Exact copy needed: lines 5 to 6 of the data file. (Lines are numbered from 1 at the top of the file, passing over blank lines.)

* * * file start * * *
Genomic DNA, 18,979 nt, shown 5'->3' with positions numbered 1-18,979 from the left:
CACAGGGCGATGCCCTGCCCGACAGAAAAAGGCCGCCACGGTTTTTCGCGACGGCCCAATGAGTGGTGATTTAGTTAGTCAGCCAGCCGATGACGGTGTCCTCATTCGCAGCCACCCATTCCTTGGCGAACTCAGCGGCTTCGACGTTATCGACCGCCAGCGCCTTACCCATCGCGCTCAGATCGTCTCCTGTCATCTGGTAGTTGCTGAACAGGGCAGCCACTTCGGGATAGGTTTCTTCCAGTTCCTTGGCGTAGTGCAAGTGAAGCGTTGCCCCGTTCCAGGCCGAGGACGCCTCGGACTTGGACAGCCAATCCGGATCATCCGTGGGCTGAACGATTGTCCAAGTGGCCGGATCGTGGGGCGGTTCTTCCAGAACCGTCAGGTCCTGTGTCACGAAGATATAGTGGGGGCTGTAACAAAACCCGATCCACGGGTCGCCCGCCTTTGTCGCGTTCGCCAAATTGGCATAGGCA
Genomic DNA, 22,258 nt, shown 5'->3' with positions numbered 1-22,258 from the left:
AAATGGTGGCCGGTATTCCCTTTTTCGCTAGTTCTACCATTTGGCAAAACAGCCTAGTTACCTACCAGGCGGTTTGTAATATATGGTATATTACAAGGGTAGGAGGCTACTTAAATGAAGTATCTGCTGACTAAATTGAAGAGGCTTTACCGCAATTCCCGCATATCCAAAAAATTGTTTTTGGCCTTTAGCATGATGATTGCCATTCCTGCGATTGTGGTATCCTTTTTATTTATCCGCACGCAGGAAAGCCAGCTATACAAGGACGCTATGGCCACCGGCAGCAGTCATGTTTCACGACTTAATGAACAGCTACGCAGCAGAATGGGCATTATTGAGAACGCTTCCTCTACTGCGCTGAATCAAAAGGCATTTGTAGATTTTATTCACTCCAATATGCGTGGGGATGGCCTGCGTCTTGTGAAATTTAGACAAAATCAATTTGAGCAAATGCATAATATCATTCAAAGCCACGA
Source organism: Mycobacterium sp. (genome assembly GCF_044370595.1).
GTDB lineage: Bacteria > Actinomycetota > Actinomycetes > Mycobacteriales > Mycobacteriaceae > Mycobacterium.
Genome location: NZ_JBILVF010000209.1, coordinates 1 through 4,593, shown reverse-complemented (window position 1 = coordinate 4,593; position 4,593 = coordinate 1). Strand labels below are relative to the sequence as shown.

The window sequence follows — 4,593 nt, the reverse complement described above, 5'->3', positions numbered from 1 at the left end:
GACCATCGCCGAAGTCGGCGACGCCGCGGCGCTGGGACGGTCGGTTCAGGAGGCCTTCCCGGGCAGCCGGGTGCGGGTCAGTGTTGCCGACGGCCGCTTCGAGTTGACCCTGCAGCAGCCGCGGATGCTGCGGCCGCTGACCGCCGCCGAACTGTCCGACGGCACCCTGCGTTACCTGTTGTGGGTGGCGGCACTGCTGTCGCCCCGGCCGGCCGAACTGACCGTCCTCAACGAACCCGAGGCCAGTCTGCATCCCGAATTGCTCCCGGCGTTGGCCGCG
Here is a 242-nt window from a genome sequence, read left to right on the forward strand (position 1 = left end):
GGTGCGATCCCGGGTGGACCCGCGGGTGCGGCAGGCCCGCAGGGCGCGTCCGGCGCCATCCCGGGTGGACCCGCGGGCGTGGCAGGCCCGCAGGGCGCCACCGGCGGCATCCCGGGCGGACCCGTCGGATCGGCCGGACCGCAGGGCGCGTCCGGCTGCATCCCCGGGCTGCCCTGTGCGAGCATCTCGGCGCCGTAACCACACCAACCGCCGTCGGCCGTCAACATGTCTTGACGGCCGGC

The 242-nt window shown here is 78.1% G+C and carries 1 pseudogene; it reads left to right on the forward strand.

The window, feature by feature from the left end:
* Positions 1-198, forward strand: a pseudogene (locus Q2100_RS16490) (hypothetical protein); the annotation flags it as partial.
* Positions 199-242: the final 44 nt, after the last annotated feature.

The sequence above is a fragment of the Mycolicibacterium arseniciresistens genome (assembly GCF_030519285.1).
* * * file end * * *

Source organism: Mycobacterium sp. (genome assembly GCF_044370595.1).
GTDB lineage: Bacteria > Actinomycetota > Actinomycetes > Mycobacteriales > Mycobacteriaceae > Mycobacterium.